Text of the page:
The effect of shaft inclination angle on the thrust hydrodynamic coefficient at 40 % immersion ratio and different advance coefficients is shown in Fig. 15. According to this figure, the thrust reduces by increasing the shaft inclination angle. As seen at $\mathit{\gamma}={\mathrm{0}}^{\circ}$ and $\mathit{\gamma}={\mathrm{5}}^{\circ}$, the maximum thrust occurs at J=0.67, and by increasing the shaft inclination ratio, the critical advance coefficient reduces to J=0.59. The maximum and minimum thrusts in all advance coefficients occur at $\mathit{\gamma}={\mathrm{0}}^{\circ}$ and $\mathit{\gamma}={\mathrm{15}}^{\circ}$. In Fig. 15b, by increasing the shaft inclination angle, initially, the torque reduces at $\mathit{\gamma}={\mathrm{5}}^{\circ}$ and, then, it increases except for the fully ventilated area in which the propeller is under a heavy load. Based on Fig. 15c, by increasing the shaft inclination angle, the efficiency reduces in all advance coefficients due to a simultaneous reduction of the thrust and increase in the torque. The maximum efficiency also occurs at 0^{∘} shaft inclination angle. According to Fig. 15, it can be concluded that at 30 % immersion ratio, the increase in the shaft inclination angle reduces the thrust and efficiency and increases the torque.
Similarly to Fig. 15, Fig. 16 shows the effect of shaft inclination angle on the hydrodynamic coefficients and efficiency at a 60 % immersion ratio. According to this figure, by increasing the shaft inclination angle, the thrust reduces. On the other hand, the torque increases by an increase in the shaft inclination angle, except at 15^{∘}. Comparing the torque in Figs. 15 and 16 shows that the torque variation depends on the immersion ratio, in addition to the shaft inclination angle. According to Fig. 16c, the maximum efficiency was obtained at a 0^{∘} shaft inclination angle (low advance coefficients) and the minimum efficiency at 15^{∘} shaft inclination. Therefore, by increasing the shaft inclination angle, the efficiency decreases.
Figure 17 shows the maximum efficiency variations of propellers for all immersion ratios and shaft inclination angles. As seen by increasing the immersion ratio at $\mathit{\gamma}=\mathrm{0}{}^{\circ}$, the maximum efficiency increases from 64 % at 33 % immersion ratio to 78 % at 50 % immersion ratio, and after that decreases to 66 % at 70 % immersion ratio. It is also clear that by increasing the shaft inclination angle, except at 70 % immersion ratio, the maximum efficiency reduces. In all shaft inclination angles, except 0^{∘} shaft inclination, the maximum efficiency is at 50 % immersion ratio. The best position for installing of the propeller in this research is at 50 % immersion ratio and $\mathit{\gamma}={\mathrm{0}}^{\circ}$, because a propeller has the highest efficiency.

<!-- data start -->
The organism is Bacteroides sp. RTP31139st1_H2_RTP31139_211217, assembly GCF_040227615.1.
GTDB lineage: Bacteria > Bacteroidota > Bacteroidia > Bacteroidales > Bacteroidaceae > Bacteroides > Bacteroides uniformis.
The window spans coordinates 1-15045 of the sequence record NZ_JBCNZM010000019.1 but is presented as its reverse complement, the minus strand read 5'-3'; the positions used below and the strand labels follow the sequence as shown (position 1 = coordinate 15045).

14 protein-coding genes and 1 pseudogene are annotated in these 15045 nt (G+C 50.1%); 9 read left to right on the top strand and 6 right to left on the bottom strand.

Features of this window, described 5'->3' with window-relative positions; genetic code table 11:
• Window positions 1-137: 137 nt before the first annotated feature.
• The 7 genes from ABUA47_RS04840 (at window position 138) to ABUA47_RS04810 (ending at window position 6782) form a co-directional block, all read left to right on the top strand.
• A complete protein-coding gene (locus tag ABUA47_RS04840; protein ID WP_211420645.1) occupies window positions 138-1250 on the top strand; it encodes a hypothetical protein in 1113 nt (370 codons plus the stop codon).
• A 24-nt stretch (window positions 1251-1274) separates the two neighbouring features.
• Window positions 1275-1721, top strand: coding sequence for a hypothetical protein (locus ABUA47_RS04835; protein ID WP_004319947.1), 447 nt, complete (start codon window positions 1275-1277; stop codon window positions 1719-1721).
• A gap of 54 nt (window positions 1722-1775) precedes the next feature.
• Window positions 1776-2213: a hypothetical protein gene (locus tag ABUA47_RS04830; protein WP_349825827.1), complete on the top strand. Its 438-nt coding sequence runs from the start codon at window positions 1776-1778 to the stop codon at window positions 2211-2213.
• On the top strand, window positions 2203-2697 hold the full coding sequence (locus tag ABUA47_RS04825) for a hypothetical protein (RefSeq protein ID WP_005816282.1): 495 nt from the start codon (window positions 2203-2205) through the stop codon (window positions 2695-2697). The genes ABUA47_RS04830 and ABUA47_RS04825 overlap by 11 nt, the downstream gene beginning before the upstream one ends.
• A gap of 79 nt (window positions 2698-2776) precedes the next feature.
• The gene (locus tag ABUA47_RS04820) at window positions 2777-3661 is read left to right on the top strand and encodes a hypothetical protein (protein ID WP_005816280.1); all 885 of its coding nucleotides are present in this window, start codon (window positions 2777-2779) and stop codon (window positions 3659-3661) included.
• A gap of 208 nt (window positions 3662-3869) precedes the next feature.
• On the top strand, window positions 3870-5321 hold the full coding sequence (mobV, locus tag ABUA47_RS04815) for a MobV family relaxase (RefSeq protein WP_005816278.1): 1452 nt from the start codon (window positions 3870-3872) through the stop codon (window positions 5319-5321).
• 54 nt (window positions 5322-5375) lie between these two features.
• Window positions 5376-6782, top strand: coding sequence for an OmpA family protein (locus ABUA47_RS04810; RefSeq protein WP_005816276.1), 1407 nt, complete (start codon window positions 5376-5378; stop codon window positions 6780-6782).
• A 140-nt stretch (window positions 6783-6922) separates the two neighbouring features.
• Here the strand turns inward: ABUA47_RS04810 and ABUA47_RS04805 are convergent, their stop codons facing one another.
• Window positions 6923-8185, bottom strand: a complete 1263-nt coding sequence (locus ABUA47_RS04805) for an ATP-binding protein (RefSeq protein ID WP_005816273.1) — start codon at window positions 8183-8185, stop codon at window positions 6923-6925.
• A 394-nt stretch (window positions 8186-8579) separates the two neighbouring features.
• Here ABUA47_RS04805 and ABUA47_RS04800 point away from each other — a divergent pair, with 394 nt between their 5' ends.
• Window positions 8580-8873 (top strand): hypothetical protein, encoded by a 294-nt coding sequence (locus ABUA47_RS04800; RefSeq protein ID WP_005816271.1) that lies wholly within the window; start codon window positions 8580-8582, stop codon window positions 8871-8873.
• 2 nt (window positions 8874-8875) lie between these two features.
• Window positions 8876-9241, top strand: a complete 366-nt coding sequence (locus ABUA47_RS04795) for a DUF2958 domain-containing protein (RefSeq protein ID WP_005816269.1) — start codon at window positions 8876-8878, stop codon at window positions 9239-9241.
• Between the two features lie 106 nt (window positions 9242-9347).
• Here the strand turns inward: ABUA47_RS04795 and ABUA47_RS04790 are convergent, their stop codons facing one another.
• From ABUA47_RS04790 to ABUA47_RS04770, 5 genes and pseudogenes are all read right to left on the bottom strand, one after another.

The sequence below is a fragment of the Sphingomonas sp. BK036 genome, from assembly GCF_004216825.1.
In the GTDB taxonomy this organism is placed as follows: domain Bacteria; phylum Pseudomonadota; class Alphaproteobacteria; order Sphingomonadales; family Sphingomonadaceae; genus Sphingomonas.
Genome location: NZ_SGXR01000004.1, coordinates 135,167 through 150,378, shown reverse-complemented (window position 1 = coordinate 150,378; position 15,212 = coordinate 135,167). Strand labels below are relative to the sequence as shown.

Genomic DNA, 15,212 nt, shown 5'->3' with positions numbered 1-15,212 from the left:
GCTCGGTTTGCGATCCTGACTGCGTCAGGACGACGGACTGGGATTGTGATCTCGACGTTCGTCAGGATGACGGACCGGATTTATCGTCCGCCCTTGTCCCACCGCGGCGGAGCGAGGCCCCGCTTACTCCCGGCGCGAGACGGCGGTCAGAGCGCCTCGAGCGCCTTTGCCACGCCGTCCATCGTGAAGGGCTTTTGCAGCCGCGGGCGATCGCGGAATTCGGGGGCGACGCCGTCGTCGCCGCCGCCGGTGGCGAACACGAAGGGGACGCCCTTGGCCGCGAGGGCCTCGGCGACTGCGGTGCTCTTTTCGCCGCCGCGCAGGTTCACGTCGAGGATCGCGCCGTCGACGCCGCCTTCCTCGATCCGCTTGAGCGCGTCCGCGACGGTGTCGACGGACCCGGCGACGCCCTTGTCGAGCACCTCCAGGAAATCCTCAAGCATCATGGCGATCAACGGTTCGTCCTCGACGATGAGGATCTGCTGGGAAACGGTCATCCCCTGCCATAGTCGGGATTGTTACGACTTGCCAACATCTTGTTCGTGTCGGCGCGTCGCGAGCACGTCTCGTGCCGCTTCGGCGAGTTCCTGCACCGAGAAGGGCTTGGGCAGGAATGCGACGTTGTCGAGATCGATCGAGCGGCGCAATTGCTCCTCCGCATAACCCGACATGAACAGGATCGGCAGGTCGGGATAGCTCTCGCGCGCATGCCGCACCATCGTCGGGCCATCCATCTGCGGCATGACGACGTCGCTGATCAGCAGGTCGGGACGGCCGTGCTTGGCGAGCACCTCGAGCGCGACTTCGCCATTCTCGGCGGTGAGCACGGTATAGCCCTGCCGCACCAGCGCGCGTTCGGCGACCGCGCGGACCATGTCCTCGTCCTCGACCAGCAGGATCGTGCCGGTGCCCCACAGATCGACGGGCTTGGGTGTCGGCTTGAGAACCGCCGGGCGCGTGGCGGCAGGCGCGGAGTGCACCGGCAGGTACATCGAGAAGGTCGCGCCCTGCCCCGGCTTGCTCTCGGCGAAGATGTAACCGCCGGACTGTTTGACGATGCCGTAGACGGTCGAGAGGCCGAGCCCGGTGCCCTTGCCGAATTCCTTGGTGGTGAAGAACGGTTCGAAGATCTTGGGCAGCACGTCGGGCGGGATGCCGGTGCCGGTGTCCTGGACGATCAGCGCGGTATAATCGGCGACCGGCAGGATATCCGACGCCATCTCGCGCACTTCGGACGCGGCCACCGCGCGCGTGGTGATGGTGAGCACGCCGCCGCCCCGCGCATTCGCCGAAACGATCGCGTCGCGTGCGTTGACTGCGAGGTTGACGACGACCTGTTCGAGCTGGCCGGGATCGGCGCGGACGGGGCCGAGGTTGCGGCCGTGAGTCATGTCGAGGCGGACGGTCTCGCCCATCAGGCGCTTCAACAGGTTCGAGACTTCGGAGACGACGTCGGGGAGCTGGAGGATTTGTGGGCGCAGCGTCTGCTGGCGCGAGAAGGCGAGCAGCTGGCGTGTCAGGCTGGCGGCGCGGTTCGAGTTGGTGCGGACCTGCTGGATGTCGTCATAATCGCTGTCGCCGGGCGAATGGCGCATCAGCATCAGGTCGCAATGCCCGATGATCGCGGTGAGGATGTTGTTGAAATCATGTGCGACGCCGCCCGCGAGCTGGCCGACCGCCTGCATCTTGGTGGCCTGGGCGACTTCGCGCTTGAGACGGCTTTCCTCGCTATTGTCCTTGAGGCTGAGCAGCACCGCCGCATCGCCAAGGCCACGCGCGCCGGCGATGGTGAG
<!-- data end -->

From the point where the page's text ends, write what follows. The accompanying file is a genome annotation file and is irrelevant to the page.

In this study, the importance of hydrodynamic coefficients such as thrust, torque, and efficiency of surface-piercing propeller were investigated experimentally. Due to the lack of available data for the five-blade propellers, a free surface water tunnel was used to test a five-blade surface-piercing propeller with a pitch ratio of 1.52. Variation of propeller geometrical specifications and their influences on the performance of the propellers were studied by changing the effect of immersion ratios (four values), shaft inclination angle (three values), and different advance coefficients. The results of obtained hydrodynamic coefficients were compared to the data from the available semi-empirical equations in the literature to provide a suitable evaluation for the accuracy of these equations.
The obtained results can be summarized as follows.
Studies showed that the accuracy of the semi-empirical equations presented by Ferrando et al. (2007) is higher than equations presented by Montazeri and Ghassemi (2009); however, none of these equations has enough accuracy.
The semi-empirical equations in different geometrical conditions are not reliable, and these equations cannot be used in many design conditions.
By increasing the immersion ratio, the critical advance coefficients (in which the transition from the partially ventilated to fully ventilated occurs) reduces.
The thrust and torque hydrodynamic coefficients increase by increasing the immersion ratio, but efficiency may slightly increase or decrease.
By increasing the shaft inclination angle, both thrust and efficiency reduce and the torque increases.
For all shaft inclination angles, the maximum efficiency is in the 40 %–50 % immersion ratio.
For all immersion ratios, the maximum efficiency occurs at a 0^{∘} shaft inclination ratio and the minimum efficiency at a 15^{∘} shaft angle inclination.
The best condition to install the propeller is 50 % immersion and $\mathit{\gamma}=\mathrm{0}{}^{\circ}$ because a propeller has the highest efficiency.
Experimental data of this study can be used to adjust the results and improve the accuracy of the semi-experimental equations.
All the data used in this paper can be obtained by request from the corresponding author.
SMS and MS conducted experiments, analyzed data and wrote the manuscript with support from RS. RS verified the results and supervised the whole project.
The authors declare that they have no conflict of interest.
The authors gratefully acknowledge use of the facilities of the Sea-Based Energy Research Group at the Babol Noshirvani University of Technology.
This paper was edited by Amin Barari and reviewed by three anonymous referees.